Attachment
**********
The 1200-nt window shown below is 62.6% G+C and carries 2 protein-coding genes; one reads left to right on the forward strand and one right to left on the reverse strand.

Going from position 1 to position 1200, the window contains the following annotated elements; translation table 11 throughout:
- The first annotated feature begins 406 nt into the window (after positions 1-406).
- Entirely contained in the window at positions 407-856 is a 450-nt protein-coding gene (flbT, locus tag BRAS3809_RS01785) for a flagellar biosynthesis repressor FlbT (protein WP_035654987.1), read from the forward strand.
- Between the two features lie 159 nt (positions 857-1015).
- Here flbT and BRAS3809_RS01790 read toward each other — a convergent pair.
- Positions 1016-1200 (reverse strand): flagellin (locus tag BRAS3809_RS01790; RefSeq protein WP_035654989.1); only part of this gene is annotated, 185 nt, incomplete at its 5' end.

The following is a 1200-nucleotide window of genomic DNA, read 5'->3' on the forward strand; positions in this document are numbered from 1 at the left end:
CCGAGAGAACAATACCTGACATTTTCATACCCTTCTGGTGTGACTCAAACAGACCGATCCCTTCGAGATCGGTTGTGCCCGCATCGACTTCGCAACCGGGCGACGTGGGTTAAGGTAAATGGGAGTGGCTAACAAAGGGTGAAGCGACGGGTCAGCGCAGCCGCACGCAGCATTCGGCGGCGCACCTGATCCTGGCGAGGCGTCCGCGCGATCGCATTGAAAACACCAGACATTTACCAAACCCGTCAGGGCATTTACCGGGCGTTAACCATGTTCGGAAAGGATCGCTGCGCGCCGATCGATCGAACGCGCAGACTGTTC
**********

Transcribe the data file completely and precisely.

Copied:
The 1200-nt window shown below is 62.6% G+C and carries 2 protein-coding genes; one reads left to right on the forward strand and one right to left on the reverse strand.

Going from position 1 to position 1200, the window contains the following annotated elements; translation table 11 throughout:
- The first annotated feature begins 406 nt into the window (after positions 1-406).
- Entirely contained in the window at positions 407-856 is a 450-nt protein-coding gene (flbT, locus tag BRAS3809_RS01785) for a flagellar biosynthesis repressor FlbT (protein WP_035654987.1), read from the forward strand.
- Between the two features lie 159 nt (positions 857-1015).
- Here flbT and BRAS3809_RS01790 read toward each other — a convergent pair.
- Positions 1016-1200 (reverse strand): flagellin (locus tag BRAS3809_RS01790; RefSeq protein WP_035654989.1); only part of this gene is annotated, 185 nt, incomplete at its 5' end.

The following is a 1200-nucleotide window of genomic DNA, read 5'->3' on the forward strand; positions in this document are numbered from 1 at the left end:
CCGAGAGAACAATACCTGACATTTTCATACCCTTCTGGTGTGACTCAAACAGACCGATCCCTTCGAGATCGGTTGTGCCCGCATCGACTTCGCAACCGGGCGACGTGGGTTAAGGTAAATGGGAGTGGCTAACAAAGGGTGAAGCGACGGGTCAGCGCAGCCGCACGCAGCATTCGGCGGCGCACCTGATCCTGGCGAGGCGTCCGCGCGATCGCATTGAAAACACCAGACATTTACCAAACCCGTCAGGGCATTTACCGGGCGTTAACCATGTTCGGAAAGGATCGCTGCGCGCCGATCGATCGAACGCGCAGACTGTTC